The food web in the rhizosphere can be considered as three different channels with two different sources of energy; the detritus-dependent channels are fungi and bacterial species and the root energy dependent channel consists of nematodes, symbiotic species, and some arthropods. This food web is constantly in flux as the amount of detrius available and the rate of root sloughing changes as roots grow and age. This bacterial channel is considered to be a faster channel because of the ability of species to focus on more accessible resources in the rhizosphere and have faster regeneration times compared with the fungal channel. All three of these channels are also interrelated to the roots that form the base of the rhizosphere ecosystem and the predators, such as the nematodes and protists, that prey upon many of the same species of mircroflora.
The competition between plants due to released exudates is dependent geometrical properties, which determine the capacity of interception of exudates from any point in relation to the plants’ roots, and physicochemical properties, which determine the capacity of each root to take up exudates in the area. Geometrical properties are the density of roots, root diameter, and distribution of the roots and physicochemical properties are exudation rate, decay rate of exudates, and the properties of the environment that affect diffusion. These properties define the rhizosphere of roots and the likelihood that plants can directly compete with neighbors.
Plants and soil microflora indirectly compete against one another by tying up limiting resources, such as carbon and nitrogen, into their biomass. This competition can occur at varying rates due to the ratio of carbon to nitrogen in detritus and the ongoing mineralization of nitrogen in the soil. Mycorrhizae and heterotrophic soil microorganisms compete for both carbon and nitrogen depending upon which is limiting at the time, which itself heavily depends on the species, scavenging abilities, and the environmental conditions affecting nitrogen input. Plants are less successful at uptake of organic nitrogen, such as amino acids, than the soil microflora that exist in the rhizosphere. This informs other mutualistic relationships formed by plants with relation to nitrogen uptake.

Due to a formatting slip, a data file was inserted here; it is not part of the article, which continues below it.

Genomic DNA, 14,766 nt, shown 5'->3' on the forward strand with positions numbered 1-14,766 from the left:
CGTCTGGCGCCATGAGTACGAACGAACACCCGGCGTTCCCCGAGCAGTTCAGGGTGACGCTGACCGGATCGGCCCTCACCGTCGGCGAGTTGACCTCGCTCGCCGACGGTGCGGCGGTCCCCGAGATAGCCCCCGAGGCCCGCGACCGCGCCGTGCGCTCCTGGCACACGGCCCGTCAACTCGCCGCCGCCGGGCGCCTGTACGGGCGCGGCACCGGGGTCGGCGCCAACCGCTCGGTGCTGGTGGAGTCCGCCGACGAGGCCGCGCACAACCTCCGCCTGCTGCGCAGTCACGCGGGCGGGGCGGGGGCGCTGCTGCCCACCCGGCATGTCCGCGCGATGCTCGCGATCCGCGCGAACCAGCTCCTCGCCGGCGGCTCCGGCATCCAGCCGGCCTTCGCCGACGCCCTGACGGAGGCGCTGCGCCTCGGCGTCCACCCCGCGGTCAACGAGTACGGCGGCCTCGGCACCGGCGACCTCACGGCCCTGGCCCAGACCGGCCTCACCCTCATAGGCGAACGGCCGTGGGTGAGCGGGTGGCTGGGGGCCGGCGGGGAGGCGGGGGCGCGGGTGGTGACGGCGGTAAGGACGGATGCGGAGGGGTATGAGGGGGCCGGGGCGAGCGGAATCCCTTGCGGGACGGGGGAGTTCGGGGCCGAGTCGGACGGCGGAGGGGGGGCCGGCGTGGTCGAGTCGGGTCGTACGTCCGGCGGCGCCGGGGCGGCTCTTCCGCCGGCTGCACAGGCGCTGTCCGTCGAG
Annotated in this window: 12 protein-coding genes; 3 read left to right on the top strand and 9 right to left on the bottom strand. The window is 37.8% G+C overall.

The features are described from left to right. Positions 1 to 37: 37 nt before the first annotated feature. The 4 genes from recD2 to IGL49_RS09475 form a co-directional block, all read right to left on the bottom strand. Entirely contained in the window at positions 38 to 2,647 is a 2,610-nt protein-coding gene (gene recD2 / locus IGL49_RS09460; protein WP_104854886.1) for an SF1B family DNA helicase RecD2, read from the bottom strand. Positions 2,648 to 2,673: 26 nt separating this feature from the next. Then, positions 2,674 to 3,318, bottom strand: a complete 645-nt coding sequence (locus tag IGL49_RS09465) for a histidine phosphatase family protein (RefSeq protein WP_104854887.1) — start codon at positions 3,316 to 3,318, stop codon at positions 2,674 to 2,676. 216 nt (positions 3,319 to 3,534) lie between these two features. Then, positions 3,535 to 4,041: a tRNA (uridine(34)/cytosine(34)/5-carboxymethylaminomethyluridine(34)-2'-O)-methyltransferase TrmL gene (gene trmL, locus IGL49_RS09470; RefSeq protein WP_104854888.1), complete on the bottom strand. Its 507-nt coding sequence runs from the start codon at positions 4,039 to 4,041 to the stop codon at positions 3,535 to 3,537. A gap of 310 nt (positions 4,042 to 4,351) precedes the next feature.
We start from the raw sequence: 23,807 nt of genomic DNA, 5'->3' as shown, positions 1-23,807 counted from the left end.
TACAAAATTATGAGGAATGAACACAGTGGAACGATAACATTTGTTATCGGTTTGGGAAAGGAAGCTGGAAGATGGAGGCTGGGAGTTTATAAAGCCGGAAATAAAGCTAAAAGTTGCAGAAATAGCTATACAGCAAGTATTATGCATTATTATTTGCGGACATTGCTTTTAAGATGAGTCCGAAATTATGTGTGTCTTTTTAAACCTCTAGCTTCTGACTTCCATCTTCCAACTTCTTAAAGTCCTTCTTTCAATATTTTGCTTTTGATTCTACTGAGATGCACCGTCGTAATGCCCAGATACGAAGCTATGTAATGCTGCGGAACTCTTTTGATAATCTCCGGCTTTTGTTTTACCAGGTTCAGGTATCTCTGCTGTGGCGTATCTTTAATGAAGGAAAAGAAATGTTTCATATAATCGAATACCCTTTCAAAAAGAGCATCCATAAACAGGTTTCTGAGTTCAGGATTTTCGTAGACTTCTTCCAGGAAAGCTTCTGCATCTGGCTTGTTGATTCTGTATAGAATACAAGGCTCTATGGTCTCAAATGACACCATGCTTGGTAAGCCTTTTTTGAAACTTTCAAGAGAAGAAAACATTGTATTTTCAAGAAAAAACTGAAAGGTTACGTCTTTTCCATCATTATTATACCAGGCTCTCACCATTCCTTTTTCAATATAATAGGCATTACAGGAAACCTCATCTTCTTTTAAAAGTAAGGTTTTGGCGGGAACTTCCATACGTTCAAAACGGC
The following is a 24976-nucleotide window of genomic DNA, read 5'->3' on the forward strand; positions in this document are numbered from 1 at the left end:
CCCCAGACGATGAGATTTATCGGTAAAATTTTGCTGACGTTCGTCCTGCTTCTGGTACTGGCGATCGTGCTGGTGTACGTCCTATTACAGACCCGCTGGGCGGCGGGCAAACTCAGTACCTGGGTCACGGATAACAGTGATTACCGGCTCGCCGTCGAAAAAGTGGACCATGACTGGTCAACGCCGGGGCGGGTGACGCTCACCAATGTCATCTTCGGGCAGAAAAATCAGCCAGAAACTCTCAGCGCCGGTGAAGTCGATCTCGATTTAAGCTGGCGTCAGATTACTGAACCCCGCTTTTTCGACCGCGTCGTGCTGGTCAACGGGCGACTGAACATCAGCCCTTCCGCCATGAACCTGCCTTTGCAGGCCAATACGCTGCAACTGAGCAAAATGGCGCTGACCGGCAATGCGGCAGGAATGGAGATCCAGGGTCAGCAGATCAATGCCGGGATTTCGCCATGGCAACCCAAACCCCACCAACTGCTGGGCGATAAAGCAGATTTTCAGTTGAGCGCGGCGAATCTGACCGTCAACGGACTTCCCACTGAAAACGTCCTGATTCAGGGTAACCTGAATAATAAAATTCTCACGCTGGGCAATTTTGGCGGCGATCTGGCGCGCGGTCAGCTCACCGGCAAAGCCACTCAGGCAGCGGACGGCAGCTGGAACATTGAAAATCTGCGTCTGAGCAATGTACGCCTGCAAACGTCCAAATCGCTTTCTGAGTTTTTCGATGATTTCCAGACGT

Competition over other resources, such as oxygen in limited environments, are directly affected by the spatial and temporal locations of species and the rhizosphere. In methanotrophs, proximity to higher density roots and the surface are important and help to determine where they are dominant over heterotrophs in rice paddies.
The weak connection between the various channels of energy is important in regulation in the populations of both predator and prey and the availability of resources to the biome. Strong connections between resource-consumer and consumer-consumer create coupled systems of oscillators which are then determined by the nature of the available resources. These systems can then be considered cyclical, quasi-periodic, or chaotic.
Plants secrete many compounds through their roots to serve symbiotic functions in the rhizosphere. Strigolactones, secreted and detected by mycorrhizal fungi, stimulate the germination of spores and initiate changes in the mycorrhiza that allow it to colonize the root. The parasitic plant, Striga also detects the presence of strigolactones and will germinate when it detects them; they will then move into the root, feeding off the nutrients present.